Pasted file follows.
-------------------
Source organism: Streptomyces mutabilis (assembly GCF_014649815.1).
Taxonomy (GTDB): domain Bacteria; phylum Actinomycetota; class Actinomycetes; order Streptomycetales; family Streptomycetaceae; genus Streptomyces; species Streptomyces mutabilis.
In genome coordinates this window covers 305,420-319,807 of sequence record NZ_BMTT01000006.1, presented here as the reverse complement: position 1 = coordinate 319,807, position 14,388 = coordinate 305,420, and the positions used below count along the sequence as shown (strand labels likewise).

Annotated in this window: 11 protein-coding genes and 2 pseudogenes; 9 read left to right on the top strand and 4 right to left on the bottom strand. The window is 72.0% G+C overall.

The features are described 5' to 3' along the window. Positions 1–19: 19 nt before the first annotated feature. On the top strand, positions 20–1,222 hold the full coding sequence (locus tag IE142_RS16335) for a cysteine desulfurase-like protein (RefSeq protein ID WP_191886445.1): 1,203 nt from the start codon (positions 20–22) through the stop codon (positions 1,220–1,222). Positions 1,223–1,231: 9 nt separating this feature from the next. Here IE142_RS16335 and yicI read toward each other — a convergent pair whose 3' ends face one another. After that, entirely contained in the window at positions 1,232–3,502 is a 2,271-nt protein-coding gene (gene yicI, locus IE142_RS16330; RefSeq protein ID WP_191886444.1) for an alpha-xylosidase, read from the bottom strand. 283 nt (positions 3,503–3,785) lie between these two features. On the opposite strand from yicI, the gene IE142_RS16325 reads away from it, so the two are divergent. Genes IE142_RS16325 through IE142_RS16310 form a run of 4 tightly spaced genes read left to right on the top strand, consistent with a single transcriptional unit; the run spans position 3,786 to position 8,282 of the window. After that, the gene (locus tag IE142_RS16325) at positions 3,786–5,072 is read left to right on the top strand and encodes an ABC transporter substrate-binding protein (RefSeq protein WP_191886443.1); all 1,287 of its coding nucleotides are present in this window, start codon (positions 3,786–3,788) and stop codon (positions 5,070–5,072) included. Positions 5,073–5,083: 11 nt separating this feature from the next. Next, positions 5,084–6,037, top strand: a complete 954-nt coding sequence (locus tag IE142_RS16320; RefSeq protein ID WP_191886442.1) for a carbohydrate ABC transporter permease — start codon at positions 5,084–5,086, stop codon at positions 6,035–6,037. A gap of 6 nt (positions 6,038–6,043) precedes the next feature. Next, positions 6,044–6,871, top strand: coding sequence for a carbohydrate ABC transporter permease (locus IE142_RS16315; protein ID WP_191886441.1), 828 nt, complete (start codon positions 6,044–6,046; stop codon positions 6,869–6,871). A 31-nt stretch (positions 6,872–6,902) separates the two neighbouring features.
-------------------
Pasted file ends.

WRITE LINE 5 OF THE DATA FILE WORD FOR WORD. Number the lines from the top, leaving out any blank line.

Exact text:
The features are described 5' to 3' along the window. Positions 1–19: 19 nt before the first annotated feature. On the top strand, positions 20–1,222 hold the full coding sequence (locus tag IE142_RS16335) for a cysteine desulfurase-like protein (RefSeq protein ID WP_191886445.1): 1,203 nt from the start codon (positions 20–22) through the stop codon (positions 1,220–1,222). Positions 1,223–1,231: 9 nt separating this feature from the next. Here IE142_RS16335 and yicI read toward each other — a convergent pair whose 3' ends face one another. After that, entirely contained in the window at positions 1,232–3,502 is a 2,271-nt protein-coding gene (gene yicI, locus IE142_RS16330; RefSeq protein ID WP_191886444.1) for an alpha-xylosidase, read from the bottom strand. 283 nt (positions 3,503–3,785) lie between these two features. On the opposite strand from yicI, the gene IE142_RS16325 reads away from it, so the two are divergent. Genes IE142_RS16325 through IE142_RS16310 form a run of 4 tightly spaced genes read left to right on the top strand, consistent with a single transcriptional unit; the run spans position 3,786 to position 8,282 of the window. After that, the gene (locus tag IE142_RS16325) at positions 3,786–5,072 is read left to right on the top strand and encodes an ABC transporter substrate-binding protein (RefSeq protein WP_191886443.1); all 1,287 of its coding nucleotides are present in this window, start codon (positions 3,786–3,788) and stop codon (positions 5,070–5,072) included. Positions 5,073–5,083: 11 nt separating this feature from the next. Next, positions 5,084–6,037, top strand: a complete 954-nt coding sequence (locus tag IE142_RS16320; RefSeq protein ID WP_191886442.1) for a carbohydrate ABC transporter permease — start codon at positions 5,084–5,086, stop codon at positions 6,035–6,037. A gap of 6 nt (positions 6,038–6,043) precedes the next feature. Next, positions 6,044–6,871, top strand: coding sequence for a carbohydrate ABC transporter permease (locus IE142_RS16315; protein ID WP_191886441.1), 828 nt, complete (start codon positions 6,044–6,046; stop codon positions 6,869–6,871). A 31-nt stretch (positions 6,872–6,902) separates the two neighbouring features.